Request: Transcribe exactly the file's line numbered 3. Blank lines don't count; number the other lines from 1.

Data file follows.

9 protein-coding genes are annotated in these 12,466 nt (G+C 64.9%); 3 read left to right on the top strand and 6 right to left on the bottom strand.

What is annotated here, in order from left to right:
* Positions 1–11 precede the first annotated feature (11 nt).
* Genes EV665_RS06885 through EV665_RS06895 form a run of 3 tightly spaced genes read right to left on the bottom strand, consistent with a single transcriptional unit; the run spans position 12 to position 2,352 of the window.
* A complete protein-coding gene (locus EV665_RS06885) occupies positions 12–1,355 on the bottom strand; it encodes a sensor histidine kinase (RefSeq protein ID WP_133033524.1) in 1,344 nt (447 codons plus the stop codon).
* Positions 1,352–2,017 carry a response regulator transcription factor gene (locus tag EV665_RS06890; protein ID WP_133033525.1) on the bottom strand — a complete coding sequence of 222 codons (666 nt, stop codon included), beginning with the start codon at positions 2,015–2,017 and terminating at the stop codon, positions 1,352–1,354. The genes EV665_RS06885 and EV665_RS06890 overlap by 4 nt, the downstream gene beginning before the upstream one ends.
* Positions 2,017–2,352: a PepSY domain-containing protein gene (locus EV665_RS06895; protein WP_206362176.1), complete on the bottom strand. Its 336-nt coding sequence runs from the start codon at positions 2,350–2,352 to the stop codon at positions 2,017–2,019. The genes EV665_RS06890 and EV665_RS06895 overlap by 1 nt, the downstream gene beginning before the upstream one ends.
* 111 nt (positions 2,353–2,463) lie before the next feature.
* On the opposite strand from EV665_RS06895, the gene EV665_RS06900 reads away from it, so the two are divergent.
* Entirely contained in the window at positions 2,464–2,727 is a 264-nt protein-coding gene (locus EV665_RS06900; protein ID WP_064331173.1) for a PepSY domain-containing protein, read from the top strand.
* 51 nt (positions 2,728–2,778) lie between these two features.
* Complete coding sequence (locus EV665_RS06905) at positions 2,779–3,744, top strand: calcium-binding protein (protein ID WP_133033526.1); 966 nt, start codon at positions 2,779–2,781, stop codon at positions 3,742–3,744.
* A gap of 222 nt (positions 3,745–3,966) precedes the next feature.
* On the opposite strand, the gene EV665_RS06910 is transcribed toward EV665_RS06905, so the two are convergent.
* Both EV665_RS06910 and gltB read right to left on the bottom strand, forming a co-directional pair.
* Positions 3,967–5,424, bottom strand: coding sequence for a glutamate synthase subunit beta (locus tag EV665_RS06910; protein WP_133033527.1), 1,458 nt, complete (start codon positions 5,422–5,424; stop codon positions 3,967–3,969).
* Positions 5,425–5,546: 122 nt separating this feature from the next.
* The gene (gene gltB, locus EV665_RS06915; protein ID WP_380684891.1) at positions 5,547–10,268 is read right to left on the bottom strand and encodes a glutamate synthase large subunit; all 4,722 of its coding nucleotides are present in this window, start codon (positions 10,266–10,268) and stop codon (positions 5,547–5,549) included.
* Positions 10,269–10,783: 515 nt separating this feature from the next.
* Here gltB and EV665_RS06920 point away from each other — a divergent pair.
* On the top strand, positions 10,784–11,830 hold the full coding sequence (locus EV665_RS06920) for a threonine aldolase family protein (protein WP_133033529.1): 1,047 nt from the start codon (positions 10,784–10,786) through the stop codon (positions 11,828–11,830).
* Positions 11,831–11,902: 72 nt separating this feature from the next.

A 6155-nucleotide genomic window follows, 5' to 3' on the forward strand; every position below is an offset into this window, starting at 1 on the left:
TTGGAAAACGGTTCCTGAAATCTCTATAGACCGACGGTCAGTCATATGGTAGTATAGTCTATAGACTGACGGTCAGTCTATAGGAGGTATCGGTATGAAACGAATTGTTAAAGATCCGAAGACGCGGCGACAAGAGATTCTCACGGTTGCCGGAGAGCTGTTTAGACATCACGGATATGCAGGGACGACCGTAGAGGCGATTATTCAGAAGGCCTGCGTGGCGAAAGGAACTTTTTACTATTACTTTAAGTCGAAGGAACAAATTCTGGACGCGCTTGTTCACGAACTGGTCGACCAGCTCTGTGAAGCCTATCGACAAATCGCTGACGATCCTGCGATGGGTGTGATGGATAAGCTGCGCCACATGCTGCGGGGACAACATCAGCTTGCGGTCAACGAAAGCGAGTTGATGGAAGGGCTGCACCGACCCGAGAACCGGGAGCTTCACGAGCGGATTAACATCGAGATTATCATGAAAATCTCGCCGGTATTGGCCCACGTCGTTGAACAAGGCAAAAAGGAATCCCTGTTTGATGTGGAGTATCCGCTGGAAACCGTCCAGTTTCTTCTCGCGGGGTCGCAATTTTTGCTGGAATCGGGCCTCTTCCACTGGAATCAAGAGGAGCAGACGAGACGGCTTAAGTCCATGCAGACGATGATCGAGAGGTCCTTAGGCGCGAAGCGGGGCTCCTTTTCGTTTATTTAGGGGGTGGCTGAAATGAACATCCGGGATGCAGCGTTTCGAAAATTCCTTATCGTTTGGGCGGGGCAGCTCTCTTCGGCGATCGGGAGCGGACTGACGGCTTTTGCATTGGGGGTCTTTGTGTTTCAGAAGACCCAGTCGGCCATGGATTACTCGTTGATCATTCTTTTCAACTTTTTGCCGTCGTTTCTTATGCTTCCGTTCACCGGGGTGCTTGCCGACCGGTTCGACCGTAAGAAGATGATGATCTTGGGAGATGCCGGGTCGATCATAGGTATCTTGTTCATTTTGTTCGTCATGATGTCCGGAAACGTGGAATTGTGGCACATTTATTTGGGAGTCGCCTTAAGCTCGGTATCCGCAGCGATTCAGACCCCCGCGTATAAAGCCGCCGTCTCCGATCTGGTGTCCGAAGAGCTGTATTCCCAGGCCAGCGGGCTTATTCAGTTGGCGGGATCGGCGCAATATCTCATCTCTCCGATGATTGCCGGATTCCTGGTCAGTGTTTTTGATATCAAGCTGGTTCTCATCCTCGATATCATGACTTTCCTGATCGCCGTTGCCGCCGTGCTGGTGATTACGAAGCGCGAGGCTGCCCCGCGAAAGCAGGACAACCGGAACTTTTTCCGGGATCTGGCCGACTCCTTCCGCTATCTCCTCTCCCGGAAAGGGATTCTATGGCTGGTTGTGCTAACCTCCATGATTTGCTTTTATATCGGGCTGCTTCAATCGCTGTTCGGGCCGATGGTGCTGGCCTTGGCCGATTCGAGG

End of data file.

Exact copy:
* Positions 1–11 precede the first annotated feature (11 nt).